Victorian Women by Walery
Past display archive
18 December 2004 - 4 September 2005
Between 1888 and 1896 the firm of Walery issued a remarkable series of portraits entitled Our Celebrities which were published as a monthly part-work by the publisher Sampson, Low together with biographical text on the subjects explain why they should be considered to qualify as "celebrities". The part works subsequently became available as bound volumes.
Walery was the by-line adopted by two photographers, a father and son who both adopted the working name Walery. The elder, Count Stanislaw Julian Ostrorog (1830-1890) was born in Mohylewo, Lithuania but spent most of his youth in Paris where the family went in 1831 to take political asylum. He served as a Captain in the 5th Lancers, in the Staff Polish Division as aide-de -camp to General Count Zamoiski on the British Government's payroll under General Storks. Subsequently he was promoted to colonel in the Turkish army in 1854. Around three years later he moved to London. He became a British citizen in 1862. As a professional photographer he first set up a studio in Marseilles and then Paris, which he sold in 1878, before opening his first studio in London in May 1883 at 5 Conduit Street. Following on from his successful portrait sitting with Queen Victoria in 1886 he moved to 164 Regent Street.
On his death in June 1890, his son Stanislaw Julian Ignacy, Count Ostrorog (1863-1935) continued the business and later combined (between 1890-1900) with another photographer Alfred Ellis to become Ellis and Walery. According to records of copyright registration now held at The National Archives at Kew some the later portraits in the "Celebrities" series were taken for Walery by Achille Victor Bosco of Walery Villa in Muswell Hill. In 1894 Walery gave an interview to Woman at Home magazine, which illustrated the extreme splendour of the firm's lavish reception rooms in Regent Street.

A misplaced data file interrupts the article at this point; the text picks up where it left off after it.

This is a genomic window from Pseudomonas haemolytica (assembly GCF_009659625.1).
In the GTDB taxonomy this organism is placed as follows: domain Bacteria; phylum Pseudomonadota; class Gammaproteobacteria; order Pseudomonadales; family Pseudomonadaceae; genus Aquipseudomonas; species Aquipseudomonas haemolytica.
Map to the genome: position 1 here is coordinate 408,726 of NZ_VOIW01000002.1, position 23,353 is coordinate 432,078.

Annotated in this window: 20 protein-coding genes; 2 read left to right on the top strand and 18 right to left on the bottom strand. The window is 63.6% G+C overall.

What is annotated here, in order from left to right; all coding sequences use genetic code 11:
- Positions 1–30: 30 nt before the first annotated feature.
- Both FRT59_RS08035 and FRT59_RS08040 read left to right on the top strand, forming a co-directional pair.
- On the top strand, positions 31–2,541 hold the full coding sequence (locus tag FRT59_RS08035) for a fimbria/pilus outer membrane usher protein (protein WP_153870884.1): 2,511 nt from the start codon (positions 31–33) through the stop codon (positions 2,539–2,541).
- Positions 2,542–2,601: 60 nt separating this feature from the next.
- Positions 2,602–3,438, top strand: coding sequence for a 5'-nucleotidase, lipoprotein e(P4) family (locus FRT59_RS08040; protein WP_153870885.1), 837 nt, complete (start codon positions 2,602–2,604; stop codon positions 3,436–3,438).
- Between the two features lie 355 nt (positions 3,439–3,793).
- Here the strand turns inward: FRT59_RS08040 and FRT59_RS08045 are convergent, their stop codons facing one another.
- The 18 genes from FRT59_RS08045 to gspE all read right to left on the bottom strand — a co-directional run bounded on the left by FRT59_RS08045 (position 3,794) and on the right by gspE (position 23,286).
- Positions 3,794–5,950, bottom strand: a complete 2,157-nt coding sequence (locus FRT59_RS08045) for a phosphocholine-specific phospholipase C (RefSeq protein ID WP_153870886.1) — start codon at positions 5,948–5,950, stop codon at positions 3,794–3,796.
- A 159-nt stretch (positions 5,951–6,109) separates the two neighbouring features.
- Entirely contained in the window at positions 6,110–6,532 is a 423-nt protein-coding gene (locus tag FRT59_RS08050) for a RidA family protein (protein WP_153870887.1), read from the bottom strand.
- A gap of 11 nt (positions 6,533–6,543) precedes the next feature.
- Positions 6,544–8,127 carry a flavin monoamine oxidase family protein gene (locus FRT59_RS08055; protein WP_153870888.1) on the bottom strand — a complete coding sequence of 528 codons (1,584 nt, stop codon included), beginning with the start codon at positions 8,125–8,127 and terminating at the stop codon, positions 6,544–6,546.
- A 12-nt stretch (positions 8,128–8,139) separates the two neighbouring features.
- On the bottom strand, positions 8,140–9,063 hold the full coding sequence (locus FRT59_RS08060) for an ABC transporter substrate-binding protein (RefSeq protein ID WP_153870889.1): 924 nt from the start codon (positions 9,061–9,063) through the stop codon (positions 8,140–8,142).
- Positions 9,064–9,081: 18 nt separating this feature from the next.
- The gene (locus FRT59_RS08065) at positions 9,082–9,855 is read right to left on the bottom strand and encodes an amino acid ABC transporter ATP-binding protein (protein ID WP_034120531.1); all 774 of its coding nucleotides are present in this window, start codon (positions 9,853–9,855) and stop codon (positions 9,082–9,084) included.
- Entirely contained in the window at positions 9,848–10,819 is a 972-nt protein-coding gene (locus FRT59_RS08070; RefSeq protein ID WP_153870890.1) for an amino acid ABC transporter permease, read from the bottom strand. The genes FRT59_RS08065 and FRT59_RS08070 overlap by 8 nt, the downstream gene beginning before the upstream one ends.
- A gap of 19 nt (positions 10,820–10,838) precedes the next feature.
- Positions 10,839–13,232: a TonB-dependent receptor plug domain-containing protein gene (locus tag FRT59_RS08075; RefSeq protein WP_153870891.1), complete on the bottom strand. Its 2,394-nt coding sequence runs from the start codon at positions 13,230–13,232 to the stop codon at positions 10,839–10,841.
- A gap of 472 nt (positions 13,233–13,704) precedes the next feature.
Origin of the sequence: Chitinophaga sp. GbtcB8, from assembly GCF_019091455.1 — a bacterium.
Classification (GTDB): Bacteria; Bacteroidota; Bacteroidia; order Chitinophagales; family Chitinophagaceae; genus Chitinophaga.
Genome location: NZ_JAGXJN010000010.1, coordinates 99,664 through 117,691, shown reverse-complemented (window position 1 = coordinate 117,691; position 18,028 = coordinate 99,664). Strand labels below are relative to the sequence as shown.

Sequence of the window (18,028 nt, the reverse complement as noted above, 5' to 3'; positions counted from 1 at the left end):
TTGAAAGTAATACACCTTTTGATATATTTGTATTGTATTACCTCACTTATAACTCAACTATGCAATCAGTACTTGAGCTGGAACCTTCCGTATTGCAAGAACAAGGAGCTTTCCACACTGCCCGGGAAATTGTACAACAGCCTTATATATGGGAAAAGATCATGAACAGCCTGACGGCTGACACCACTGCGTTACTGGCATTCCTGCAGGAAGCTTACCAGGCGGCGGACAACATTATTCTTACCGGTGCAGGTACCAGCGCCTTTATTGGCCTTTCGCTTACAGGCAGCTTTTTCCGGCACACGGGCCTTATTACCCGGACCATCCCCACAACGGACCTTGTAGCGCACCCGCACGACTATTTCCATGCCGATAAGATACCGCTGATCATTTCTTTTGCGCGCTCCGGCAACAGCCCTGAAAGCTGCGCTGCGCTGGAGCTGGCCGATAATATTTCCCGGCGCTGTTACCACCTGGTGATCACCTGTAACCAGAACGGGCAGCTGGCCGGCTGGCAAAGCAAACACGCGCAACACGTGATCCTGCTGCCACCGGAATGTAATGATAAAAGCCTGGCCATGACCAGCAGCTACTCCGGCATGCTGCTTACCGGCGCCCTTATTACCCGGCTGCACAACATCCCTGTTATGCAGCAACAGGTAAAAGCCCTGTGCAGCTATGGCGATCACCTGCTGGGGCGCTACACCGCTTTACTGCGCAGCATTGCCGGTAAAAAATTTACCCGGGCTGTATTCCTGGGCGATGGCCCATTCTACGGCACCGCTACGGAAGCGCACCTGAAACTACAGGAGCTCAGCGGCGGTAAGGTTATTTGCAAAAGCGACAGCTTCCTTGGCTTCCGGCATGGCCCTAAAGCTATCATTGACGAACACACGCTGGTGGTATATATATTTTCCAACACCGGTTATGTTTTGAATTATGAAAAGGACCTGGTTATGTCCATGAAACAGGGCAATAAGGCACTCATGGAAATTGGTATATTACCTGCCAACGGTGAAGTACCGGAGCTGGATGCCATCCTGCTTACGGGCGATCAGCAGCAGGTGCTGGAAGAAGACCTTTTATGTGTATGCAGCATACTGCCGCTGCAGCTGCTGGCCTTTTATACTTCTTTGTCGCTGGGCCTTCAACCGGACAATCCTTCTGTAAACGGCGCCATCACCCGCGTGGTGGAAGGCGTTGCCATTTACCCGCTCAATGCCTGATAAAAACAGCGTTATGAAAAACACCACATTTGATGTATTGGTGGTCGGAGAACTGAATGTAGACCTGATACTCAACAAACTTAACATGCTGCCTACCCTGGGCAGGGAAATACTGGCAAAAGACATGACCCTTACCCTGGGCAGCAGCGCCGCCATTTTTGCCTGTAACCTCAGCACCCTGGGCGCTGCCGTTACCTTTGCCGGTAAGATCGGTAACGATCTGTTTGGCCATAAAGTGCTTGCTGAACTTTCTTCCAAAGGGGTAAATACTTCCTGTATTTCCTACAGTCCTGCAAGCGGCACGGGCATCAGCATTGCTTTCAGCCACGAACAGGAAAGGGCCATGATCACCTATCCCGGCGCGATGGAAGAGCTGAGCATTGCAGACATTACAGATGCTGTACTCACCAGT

In 1900 Walery moved to Paris to open a studio on the Rue de Irondes and began to specialise in the showgirls of Folies Bergere and subjects such as Mata Hari. His portraits of Josephine Baker are particularly celebrated and one from 1926 was recently included in the American National Portrait Gallery's book and exhibition Women of Our Time (2002)
This first display of Walery's work focuses on the portraits of leading women of the era including performers Madame Albani, Ellen Terry, Lady Bancroft and Sarah Bernhardt, scientists Elizabeth Garrett Anderson and Millicent Fawcett and members of royalty including Queen Alexandra and Queen Victoria. Nearly all the poses show the subjects posed as three quarter length, which Walery believed, was the most insightful way of making a portrait study.